Dr. Mike Concannon, ER Vernon Jubilee Hospital, Dr. Ed Hardy, Oncologist, MLA Eric Foster, Dr. Adam Weathermon, Head of Radiology and Dr. Curtis Mohamed, Medical Representative for VJH Foundation. (Photo: Min Sidhu)

Dr. Mike Concannon, ER Vernon Jubilee Hospital, Dr. Ed Hardy, Oncologist, MLA Eric Foster, Dr. Adam Weathermon, Head of Radiology and Dr. Curtis Mohamed, Medical Representative for VJH Foundation. (Photo: Min Sidhu)

Cutting-edge MRI machine comes to Vernon Jubilee Hospital

As of Friday the $7-million machine is fully operational

Patients in Vernon and throughout the North Okanagan will no longer have to travel to Kelowna or Kamloops for an MRI scan.

The Vernon Jubilee Hospital has been testing out its state-of-the-art MRI machine since it arrived in early September, and on Friday, the machine became fully operational.

“It’s a cutting edge MRI and it can do a lot of exams in significantly less time than traditional scanners, and it’s also larger than some of the other magnets in the area,” says Dr. Adam Weathermon, head of radiology at the Vernon hospital.

According to Weathermon, the machine is a Siemens 1.5T Sola MRI, and it’s just the fourth one to be installed in Canada. Between the machine itself and the MRI suite it lives in, the cost of the project was around $7 million.

Penticton also has an MRI that’s just become fully operational as part of its tower expansion, in place of a mobile machine that came to its hospital on a rotating basis.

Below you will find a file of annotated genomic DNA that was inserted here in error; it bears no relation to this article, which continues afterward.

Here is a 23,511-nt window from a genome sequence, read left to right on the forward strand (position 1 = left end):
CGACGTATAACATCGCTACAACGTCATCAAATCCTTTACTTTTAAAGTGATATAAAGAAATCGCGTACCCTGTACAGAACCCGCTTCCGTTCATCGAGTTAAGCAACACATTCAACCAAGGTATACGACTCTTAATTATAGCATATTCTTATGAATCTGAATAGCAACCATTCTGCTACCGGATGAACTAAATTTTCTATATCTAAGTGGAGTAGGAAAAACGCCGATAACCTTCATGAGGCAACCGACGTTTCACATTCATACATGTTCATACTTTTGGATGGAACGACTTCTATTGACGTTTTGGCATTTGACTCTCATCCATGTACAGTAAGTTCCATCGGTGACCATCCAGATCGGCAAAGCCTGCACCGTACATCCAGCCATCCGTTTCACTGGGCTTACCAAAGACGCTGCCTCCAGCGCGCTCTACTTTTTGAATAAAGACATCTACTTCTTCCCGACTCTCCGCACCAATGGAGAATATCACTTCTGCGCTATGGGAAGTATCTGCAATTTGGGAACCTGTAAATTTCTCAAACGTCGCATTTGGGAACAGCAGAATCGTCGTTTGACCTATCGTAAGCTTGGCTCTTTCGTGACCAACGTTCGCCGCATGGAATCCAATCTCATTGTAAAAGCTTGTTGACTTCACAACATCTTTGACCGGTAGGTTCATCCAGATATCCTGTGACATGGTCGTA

With the new high-speed scanner, the hope is that wait times for MRI scans will decrease in the area.

“The MRI in Kelowna has been very busy and so wait times have been a problem,” says Weathermon. “I think the additions of a permanent new MRI in Penticton and Vernon is really going to improve access, and that means shorter wait times for patients.”

According to the Canadian Institute for Health Information, half of the patients in B.C. who are in need of a scan wait an average of 44 days, while the average wait time for patients in the 90th percentile is 214 days.

While the machine only became fully operational on Friday, it’s been scanning between 10 and 15 patients a day over its month-long training period.

“The technologists were getting used to the machine and just basically fine tuning everything, but we’re doing real scans and it’s been going very well so far,” says Weathermon.

It’s a significant piece of equipment to add to a radiologist’s toolkit to say the least, and Weathermon is excited to be able to provide patients with the treatment they need without having to travel far.

“It really gives the doctors here the tools that they need when they have patients who need evaluations of their joints, their brain, their spine, their cancer,” he said. “So it’s very important for us.”

READ MORE: ‘It’s never too early’: B.C. women urged to speak to their doctors about breast cancer

WATCH: Canadian doctor says blowback to meat study is ‘hysterical,’ more discourse needed


Brendan Shykora
Reporter, Vernon Morning Star
Email me at Brendan.Shykora@vernonmorningstar.com
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